Two-artist singles are a longstanding tradition in indie rock, giving two bands or performers the chance to increase exposure and decrease costs by sharing space on the same slab of vinyl. Tables Without Chairs #1 is a book that embraces the same aesthetic, with a pair of writers — Brian Alan Ellis and Bud Smith — sharing space between the same set of covers as they spin tales in their own distinctive styles. The results are fast-moving, funny in a quirky way and offer an intriguing alternative to the usual self-conscious literary poses struck by many a young author.
Ellis’s half of the book is devoted to two pieces. The first is entitled “Sexy Time In The Spook House, Oh Yeah!” and it’s a kind of punk novella. It’s told in first person style by a protagonist who is smarting over a breakup with a woman whose love he finds consuming and whose rejection sends him spiraling into an abyss of self-loathing. As he gathers his courage for a face-off with this heartbreaker, he ruminates on the wreckage of his romantic career — illustrated via a series of punchy, pithy anecdotes — before the story culminates in a reunion that challenges what has come before.
Such a tale could be a wallow in self-pity and self-indulgence but Ellis dodges those traps with lean, acidically witty prose that combines shock value and bursts of flowery prose to create a style that is poetic yet combative. The final sections show a sense of storycraft that deploys a plot twist in a way that not only surprises the reader but challengers their attitudes and observations.
The second inclusion is a barrage of lists and free-associative one-liners that Ellis has entitled “Ha-Ha, Sad Laughter.” You could call it an example of soul-baring as stand-up routine, with Ellis poking fun at his writing career: topics include battles with laziness, the unique characteristics of working in the avant-literature world and living a low-budget life to pursue his muse. He’s funny while also being incisive and the self-deprecating approach he takes helps it avoid casual cruelty or navel-gazing.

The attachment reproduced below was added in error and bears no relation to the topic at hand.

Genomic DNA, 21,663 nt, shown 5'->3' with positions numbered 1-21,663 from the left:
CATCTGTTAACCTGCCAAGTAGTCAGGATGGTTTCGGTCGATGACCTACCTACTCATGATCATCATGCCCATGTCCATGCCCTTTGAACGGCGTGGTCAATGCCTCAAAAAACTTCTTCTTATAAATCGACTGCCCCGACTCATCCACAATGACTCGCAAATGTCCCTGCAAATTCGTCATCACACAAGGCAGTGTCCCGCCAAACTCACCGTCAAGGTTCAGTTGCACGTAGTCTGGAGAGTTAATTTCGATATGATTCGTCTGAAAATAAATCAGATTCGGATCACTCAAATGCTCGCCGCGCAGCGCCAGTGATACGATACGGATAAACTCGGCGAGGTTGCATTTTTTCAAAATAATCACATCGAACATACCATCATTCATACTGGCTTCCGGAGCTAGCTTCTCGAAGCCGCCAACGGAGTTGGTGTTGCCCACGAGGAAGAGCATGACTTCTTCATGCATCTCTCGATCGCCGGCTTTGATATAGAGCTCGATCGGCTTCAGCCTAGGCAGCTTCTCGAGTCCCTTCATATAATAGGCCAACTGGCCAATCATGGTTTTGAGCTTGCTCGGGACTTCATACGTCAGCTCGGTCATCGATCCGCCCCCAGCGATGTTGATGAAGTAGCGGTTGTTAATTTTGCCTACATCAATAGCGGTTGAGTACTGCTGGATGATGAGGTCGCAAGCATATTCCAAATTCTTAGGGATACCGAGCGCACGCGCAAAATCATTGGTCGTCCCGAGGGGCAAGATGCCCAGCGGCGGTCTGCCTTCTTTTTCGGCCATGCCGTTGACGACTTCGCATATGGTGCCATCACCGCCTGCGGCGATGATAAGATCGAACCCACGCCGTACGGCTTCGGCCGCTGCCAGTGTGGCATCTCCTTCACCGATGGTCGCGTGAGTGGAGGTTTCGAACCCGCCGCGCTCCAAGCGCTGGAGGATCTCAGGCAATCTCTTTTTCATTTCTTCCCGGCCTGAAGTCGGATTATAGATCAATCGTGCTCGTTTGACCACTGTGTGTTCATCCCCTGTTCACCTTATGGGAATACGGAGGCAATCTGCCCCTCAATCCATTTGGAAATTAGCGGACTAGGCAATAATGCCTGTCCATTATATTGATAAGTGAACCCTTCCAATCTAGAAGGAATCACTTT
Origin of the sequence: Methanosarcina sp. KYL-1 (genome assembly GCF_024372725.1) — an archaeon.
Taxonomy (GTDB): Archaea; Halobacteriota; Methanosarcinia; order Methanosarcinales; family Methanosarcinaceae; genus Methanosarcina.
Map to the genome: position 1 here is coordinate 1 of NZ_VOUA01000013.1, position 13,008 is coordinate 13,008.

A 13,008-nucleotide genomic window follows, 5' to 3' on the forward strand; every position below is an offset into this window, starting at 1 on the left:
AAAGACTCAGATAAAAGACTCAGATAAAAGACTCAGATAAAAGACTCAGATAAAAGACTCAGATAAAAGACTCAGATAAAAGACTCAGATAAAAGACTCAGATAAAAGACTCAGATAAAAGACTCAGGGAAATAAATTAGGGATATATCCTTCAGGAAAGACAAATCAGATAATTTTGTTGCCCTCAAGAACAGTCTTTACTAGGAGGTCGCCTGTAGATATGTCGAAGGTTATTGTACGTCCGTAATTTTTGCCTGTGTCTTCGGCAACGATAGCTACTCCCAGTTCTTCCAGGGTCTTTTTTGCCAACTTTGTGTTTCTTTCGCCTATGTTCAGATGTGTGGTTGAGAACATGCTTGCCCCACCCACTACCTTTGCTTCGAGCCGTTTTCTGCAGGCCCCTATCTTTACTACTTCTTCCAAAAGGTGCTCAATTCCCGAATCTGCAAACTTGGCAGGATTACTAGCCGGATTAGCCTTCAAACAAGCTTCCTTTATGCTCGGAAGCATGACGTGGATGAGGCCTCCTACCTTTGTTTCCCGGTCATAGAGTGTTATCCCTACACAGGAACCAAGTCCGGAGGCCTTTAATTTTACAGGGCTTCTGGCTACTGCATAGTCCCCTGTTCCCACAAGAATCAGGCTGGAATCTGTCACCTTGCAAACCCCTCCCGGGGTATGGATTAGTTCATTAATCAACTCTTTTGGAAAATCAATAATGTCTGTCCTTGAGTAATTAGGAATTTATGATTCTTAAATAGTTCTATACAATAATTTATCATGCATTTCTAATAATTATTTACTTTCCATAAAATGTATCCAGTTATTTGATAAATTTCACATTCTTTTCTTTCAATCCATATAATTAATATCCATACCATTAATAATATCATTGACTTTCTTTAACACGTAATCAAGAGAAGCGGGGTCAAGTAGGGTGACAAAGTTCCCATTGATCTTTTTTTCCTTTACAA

Bud Smith’s portion of the book takes a different style, more naturalistic and observational as it presents a series of short sketches that focus on its first-person protagonist’s working class lifestyle in the big city. It varies between nicely detailed accounts of apartment living and list-style pieces that offer such unique entries as a diary of reviews for the corner bodega.
Smith’s prose is minimalist but keys in on the details necessary to make his writing atmospheric. His storytelling might look effortless but it gives you a real sense of how the protagonist gets through his days by keeping the big worries of life at bay, digging into the unique slices of life going on around him and taking a dryly humorous approach to the mundane yet necessary parts of his daily routine (the bodega diary is particularly witty and illuminating in this regard).
Tables Without Chairs #1 is also fleshed out by illustrations by Waylon Thornton that give an appropriately imaginative yet lo-fi visual cohesion to the overall package. His work utilizes a lot of fantasy and horror motifs drawn in a Daniel Johnston-ish style. His illustrations add to the book’s oddball charm and dovetail nicely with the rough and ready sensibility of the authors.
In short, Tables Without Chairs #1 offers a lot of gritty creativity in a fast-moving, unpretentious package. Like a good two-artist single, its contents have a liveliness and immediacy that will appeal to those who want to look beyond the mainstream for their literary kicks.